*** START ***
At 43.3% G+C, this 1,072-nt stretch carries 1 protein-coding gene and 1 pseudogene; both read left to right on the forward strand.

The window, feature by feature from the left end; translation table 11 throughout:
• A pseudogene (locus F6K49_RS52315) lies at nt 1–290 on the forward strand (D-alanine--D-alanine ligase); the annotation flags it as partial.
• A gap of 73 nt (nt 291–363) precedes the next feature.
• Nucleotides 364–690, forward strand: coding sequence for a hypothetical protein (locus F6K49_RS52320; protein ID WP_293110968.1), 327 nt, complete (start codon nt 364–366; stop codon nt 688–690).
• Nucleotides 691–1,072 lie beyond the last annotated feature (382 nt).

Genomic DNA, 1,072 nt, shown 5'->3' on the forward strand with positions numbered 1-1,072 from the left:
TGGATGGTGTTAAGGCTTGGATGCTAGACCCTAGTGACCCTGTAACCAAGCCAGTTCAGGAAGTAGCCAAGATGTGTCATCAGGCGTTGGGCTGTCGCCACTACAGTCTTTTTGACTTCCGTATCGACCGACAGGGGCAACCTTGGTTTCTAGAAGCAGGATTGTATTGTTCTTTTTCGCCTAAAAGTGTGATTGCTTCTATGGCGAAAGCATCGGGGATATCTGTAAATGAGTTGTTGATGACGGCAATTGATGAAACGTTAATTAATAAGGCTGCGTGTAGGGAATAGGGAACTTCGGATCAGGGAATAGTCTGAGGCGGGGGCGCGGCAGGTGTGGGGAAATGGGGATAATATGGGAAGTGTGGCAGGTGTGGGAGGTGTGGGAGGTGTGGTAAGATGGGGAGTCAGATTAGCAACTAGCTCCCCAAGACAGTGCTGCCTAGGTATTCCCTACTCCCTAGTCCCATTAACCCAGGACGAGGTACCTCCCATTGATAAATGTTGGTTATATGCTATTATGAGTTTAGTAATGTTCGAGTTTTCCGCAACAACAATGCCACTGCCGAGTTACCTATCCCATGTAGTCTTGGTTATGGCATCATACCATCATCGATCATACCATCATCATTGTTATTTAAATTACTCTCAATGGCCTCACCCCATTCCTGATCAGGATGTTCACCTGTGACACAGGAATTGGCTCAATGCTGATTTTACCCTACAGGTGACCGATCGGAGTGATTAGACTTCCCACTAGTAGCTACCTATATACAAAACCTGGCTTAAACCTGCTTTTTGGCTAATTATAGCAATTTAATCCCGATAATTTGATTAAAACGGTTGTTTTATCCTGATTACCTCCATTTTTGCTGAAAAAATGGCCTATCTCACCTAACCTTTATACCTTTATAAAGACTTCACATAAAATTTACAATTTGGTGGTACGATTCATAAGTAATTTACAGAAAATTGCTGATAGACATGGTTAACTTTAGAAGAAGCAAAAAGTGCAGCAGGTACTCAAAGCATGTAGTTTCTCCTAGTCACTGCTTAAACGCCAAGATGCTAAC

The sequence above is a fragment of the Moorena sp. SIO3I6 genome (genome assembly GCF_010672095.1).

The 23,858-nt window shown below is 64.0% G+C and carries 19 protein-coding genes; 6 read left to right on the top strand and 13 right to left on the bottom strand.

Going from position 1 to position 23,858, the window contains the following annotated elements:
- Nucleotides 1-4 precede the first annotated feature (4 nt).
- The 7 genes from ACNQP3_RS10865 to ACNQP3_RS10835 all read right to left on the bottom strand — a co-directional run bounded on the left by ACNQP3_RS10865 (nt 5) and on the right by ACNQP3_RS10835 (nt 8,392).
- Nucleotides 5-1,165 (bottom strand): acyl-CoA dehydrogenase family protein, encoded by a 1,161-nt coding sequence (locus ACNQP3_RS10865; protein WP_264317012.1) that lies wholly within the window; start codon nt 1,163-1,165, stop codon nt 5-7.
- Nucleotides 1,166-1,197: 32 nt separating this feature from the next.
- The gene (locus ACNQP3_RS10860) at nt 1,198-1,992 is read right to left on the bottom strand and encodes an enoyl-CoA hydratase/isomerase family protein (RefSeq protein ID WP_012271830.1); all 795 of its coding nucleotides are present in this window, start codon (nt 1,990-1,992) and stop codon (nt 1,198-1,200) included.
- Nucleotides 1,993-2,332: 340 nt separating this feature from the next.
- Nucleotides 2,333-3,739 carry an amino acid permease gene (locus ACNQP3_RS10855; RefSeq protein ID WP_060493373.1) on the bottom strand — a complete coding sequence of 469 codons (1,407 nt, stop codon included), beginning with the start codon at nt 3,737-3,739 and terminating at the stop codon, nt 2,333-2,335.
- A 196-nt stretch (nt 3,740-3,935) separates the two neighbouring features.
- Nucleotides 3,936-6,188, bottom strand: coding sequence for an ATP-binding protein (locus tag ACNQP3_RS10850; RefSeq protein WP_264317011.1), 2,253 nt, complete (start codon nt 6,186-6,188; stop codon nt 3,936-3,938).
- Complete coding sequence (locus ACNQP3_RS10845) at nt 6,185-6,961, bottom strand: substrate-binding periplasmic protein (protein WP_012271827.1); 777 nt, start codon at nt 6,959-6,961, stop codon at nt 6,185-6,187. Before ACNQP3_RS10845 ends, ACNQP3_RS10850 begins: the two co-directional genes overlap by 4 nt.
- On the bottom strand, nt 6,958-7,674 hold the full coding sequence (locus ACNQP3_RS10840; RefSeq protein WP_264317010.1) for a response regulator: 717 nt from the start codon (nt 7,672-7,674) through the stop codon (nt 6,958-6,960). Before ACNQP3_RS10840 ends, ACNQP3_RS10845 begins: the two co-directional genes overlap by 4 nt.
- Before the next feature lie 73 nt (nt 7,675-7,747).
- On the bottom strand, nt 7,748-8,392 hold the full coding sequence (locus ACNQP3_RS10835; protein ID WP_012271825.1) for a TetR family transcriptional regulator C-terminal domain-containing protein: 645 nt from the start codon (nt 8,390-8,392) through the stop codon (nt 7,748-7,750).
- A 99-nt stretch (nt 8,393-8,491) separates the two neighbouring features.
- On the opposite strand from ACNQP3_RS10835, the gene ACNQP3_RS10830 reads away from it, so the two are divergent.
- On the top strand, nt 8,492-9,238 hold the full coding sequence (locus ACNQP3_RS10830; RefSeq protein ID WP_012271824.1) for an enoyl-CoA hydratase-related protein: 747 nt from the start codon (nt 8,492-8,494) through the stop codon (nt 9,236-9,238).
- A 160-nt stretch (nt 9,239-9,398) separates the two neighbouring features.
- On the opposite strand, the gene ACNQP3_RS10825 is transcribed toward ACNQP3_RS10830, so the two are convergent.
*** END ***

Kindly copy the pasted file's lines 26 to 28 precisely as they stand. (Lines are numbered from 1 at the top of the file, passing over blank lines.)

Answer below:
- On the opposite strand from ACNQP3_RS10835, the gene ACNQP3_RS10830 reads away from it, so the two are divergent.
- On the top strand, nt 8,492-9,238 hold the full coding sequence (locus ACNQP3_RS10830; RefSeq protein ID WP_012271824.1) for an enoyl-CoA hydratase-related protein: 747 nt from the start codon (nt 8,492-8,494) through the stop codon (nt 9,236-9,238).
- A 160-nt stretch (nt 9,239-9,398) separates the two neighbouring features.